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Justice for the Las Pavas community

May 2011

In a major victory for a Christian Aid spearheaded campaign, the 123 families in Las Pavas, Colombia, who were forced off their land at gunpoint two years ago, have won the legal right to return to the land.

The Colombian Constitutional Court has ruled that the Ministry of Agriculture must re-open their case for legal title to this land, the ownership of which was under dispute when it was sold to a company who wanted to exploit it for palm oil plantations.

Christian Aid partner, the Development and Peace Programme of Magdelena Medio, PDPMM, has been advising the community since the outset.

Following the court ruling, Banessa Estrada, a lawyer for PDPMM, said: 'It is a good ruling and the direction we were hoping for. Also, it gives INCODER (ministry for rural development) the opportunity to apply agricultural rules through a constitutional prism, that is to say in favour of displaced and uprooted communities.'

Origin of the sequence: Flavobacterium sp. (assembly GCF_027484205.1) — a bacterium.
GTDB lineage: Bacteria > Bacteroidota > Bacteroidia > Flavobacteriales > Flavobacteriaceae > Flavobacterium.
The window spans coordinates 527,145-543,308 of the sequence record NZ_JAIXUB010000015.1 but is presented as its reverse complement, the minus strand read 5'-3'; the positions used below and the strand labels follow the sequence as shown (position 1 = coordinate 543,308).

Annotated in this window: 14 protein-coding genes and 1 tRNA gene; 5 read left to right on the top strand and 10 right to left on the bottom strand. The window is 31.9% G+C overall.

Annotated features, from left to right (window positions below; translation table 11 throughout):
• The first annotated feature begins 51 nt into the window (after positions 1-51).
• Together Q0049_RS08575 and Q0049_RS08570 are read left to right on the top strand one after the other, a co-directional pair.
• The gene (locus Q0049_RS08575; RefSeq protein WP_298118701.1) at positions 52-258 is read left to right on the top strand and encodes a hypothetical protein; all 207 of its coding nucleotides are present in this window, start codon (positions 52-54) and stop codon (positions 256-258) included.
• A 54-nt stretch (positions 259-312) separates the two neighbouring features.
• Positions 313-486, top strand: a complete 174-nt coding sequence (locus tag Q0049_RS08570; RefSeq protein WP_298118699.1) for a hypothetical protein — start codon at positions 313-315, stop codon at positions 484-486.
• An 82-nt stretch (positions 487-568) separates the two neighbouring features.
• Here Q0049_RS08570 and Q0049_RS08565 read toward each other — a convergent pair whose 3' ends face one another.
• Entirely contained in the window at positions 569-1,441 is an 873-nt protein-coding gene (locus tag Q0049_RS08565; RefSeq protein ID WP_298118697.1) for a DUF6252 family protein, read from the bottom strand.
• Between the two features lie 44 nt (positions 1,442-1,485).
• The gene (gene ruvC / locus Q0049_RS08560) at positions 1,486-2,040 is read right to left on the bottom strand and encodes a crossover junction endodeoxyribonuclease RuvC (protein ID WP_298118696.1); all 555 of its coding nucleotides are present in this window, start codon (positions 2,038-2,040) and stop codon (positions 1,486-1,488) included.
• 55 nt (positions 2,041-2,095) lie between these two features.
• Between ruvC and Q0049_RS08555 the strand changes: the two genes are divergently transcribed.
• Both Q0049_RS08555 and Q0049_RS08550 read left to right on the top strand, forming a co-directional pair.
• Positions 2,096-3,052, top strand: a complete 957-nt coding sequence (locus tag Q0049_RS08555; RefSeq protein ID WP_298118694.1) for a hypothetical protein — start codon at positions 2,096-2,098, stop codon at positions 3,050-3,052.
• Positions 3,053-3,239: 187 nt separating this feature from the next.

This is an emblematic case for displaced people that we expect to lead a genuine and extensive process of land restitution in Colombia. 'It is a good ruling and the direction we were hoping for...'

It began in July 2009, when Colombian riot police forced the community of Las Pavas off the land they had been living on and cultivating, leaving them no time to harvest their crops and telling them that the land had been sold to a palm oil company.

Christian Aid discovered that the Daabon group - a subsidiary of which was the Colombian company in the consortium who obtained the court order to throw the farmers off their land - was also a significant supplier of palm oil to The Body Shop.

We then brought the issue to the attention of The Body Shop and it agreed to co-finance an independent review into the case.

On the basis of the factual findings made following the nine-month probe, Christian Aid considers that the Daabon group had no excuse for being ignorant of the legal dispute surrounding the ownership of the land at Las Pavas.

The Body Shop gave Daabon two months to contact the farmers and begin to negotiate a settlement. But when the deadline passed with no contact having been made, The Body Shop decided to sever its trading relationship with the company.

 

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